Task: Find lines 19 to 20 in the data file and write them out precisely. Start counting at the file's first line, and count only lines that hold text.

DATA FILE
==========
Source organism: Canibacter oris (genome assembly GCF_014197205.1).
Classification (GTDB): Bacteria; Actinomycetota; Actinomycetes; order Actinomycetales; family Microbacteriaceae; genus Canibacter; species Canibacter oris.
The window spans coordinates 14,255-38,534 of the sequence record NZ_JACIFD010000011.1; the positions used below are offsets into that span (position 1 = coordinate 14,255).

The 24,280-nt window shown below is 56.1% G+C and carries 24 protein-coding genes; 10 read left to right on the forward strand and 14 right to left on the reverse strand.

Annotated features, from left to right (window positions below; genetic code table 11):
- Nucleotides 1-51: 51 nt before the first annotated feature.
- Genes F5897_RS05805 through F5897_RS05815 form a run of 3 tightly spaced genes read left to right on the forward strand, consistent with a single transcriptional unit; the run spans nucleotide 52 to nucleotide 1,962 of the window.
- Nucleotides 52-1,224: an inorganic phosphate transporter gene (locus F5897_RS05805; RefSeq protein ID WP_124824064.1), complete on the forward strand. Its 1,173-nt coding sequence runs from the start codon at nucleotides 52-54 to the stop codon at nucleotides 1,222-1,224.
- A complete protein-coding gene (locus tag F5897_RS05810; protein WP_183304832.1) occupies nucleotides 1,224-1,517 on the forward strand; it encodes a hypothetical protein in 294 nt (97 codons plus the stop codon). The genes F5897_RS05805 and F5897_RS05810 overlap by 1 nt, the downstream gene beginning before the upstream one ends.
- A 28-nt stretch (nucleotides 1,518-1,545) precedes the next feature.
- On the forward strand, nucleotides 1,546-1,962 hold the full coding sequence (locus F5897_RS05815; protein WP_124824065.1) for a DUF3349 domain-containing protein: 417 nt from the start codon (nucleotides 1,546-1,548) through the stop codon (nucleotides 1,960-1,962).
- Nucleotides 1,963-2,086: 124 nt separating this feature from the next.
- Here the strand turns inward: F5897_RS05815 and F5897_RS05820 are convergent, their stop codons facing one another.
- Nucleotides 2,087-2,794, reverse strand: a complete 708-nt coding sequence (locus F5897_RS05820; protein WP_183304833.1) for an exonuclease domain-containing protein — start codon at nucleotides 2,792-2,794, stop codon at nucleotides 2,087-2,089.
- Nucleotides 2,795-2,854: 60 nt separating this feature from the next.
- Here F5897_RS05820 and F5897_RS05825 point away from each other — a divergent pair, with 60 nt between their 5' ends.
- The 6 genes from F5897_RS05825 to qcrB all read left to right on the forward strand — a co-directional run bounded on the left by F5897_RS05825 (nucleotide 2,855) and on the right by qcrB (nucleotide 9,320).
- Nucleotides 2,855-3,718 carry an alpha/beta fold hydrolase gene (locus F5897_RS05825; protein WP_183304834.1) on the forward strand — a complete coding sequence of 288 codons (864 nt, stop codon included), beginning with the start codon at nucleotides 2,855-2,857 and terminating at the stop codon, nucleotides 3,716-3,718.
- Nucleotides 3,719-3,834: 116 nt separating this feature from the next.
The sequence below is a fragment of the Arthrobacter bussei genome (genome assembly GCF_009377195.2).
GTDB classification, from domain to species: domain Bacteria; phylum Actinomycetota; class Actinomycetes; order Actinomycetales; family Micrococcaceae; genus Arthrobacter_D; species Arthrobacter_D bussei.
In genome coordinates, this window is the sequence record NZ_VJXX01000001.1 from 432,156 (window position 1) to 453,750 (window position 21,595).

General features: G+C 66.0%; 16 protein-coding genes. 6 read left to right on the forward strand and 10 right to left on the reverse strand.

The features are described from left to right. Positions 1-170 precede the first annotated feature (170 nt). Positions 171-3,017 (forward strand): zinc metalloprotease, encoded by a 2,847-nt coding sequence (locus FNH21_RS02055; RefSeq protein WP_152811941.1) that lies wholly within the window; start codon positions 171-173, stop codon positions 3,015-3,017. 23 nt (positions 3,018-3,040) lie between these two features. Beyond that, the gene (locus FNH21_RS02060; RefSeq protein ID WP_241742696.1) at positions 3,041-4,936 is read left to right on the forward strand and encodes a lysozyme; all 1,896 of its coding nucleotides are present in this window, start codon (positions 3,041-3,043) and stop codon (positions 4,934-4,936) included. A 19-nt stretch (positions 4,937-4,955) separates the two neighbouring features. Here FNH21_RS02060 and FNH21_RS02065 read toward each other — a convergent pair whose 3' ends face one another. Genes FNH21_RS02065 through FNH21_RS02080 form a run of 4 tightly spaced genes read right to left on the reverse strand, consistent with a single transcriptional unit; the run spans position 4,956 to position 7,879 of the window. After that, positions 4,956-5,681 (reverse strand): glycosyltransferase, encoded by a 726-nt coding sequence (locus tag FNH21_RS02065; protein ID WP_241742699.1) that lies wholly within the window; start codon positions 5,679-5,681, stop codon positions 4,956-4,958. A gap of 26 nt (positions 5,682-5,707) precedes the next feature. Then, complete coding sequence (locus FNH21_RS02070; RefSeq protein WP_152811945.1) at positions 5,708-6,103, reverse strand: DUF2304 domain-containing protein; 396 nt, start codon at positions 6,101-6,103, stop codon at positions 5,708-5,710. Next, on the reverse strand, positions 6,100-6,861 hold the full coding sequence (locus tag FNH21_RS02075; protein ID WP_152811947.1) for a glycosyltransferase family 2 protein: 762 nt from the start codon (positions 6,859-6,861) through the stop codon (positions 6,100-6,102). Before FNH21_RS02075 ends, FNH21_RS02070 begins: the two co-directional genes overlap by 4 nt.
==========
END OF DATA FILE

- Nucleotides 3,719-3,834: 116 nt separating this feature from the next.
The sequence below is a fragment of the Arthrobacter bussei genome (genome assembly GCF_009377195.2).